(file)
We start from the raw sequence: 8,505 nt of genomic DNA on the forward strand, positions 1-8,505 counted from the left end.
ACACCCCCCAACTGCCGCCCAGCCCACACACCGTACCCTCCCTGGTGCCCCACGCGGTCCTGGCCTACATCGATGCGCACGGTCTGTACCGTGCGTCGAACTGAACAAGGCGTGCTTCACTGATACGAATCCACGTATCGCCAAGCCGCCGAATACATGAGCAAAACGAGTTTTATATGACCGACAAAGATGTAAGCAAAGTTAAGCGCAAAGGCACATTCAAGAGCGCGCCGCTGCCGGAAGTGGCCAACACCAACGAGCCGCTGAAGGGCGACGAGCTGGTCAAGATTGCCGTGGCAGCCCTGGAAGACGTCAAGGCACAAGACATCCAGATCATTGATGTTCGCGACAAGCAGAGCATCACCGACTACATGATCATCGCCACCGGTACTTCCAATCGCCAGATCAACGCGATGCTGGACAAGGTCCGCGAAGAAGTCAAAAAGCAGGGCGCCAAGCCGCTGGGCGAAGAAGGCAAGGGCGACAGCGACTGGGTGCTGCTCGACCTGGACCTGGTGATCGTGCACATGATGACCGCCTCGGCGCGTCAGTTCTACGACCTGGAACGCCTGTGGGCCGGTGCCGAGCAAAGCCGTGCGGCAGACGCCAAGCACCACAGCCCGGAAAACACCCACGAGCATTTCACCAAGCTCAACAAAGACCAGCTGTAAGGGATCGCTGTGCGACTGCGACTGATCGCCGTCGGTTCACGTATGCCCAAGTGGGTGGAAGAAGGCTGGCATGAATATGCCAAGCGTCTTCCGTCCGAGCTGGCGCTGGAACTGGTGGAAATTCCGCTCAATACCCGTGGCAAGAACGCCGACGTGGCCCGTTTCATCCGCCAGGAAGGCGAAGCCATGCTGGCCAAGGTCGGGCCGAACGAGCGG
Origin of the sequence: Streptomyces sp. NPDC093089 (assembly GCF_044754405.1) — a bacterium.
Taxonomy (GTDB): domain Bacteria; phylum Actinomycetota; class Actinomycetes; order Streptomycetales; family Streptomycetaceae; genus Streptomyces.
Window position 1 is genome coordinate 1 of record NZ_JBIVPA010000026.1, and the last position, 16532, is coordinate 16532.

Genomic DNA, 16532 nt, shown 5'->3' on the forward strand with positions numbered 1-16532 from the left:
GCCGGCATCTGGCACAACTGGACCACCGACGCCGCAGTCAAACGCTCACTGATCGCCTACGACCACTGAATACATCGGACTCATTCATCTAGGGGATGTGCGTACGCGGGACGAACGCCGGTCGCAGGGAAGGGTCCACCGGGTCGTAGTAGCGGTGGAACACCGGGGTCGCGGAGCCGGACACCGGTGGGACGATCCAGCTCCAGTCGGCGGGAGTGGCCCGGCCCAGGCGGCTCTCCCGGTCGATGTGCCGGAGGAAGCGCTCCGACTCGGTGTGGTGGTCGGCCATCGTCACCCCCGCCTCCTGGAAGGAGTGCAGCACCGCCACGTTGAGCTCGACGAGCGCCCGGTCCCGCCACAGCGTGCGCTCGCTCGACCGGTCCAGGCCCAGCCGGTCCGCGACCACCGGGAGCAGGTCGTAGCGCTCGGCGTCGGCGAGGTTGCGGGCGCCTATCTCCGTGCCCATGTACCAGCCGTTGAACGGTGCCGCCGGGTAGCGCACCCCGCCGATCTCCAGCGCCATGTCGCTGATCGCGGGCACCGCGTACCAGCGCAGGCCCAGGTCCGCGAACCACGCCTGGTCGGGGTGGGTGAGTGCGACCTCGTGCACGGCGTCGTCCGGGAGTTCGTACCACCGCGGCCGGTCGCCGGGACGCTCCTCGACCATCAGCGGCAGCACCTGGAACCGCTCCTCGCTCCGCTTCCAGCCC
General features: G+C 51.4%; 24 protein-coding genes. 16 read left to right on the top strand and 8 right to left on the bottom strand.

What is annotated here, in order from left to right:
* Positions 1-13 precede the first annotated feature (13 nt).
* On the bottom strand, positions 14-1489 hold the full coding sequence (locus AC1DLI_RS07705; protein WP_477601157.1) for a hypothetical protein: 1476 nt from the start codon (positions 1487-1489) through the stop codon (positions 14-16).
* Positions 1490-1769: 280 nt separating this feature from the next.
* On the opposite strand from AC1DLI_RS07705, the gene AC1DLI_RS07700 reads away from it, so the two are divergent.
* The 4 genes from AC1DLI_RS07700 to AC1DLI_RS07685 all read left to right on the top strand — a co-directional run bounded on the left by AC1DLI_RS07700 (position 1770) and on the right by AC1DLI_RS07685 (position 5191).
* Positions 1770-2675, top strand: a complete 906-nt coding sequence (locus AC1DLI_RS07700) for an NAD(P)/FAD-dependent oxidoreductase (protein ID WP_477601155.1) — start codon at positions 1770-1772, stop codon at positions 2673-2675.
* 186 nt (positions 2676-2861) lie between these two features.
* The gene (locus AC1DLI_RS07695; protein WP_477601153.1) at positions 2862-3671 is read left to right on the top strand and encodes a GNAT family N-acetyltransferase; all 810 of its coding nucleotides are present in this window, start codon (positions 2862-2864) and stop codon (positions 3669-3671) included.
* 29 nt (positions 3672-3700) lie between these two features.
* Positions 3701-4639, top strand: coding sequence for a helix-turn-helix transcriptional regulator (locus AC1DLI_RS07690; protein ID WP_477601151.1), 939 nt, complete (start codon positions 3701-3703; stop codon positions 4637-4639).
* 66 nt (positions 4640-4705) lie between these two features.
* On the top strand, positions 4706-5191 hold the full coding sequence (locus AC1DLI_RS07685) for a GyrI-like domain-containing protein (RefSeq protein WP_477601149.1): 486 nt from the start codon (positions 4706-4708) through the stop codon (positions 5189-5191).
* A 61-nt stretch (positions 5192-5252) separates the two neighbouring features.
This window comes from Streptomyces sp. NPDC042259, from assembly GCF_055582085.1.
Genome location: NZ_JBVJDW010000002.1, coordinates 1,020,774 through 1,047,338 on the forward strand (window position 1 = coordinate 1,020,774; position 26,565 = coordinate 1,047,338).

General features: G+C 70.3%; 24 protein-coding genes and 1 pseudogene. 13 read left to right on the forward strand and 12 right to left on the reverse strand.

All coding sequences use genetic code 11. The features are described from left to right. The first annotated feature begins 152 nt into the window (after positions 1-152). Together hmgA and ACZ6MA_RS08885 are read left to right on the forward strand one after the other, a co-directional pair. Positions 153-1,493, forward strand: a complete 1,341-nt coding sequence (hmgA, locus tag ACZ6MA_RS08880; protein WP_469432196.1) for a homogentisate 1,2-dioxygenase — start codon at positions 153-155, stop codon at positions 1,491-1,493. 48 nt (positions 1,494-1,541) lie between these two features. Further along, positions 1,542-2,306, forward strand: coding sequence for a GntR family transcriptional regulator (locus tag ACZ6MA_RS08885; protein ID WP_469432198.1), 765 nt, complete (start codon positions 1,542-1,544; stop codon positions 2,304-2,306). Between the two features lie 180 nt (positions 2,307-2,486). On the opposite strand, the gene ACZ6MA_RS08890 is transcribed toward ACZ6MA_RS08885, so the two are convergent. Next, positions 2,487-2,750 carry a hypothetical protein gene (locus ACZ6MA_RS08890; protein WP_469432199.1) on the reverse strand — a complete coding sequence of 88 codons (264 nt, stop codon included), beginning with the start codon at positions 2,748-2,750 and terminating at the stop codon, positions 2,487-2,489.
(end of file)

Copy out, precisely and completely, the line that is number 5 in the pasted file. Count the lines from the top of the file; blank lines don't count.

Window position 1 is genome coordinate 1 of record NZ_JBIVPA010000026.1, and the last position, 16532, is coordinate 16532.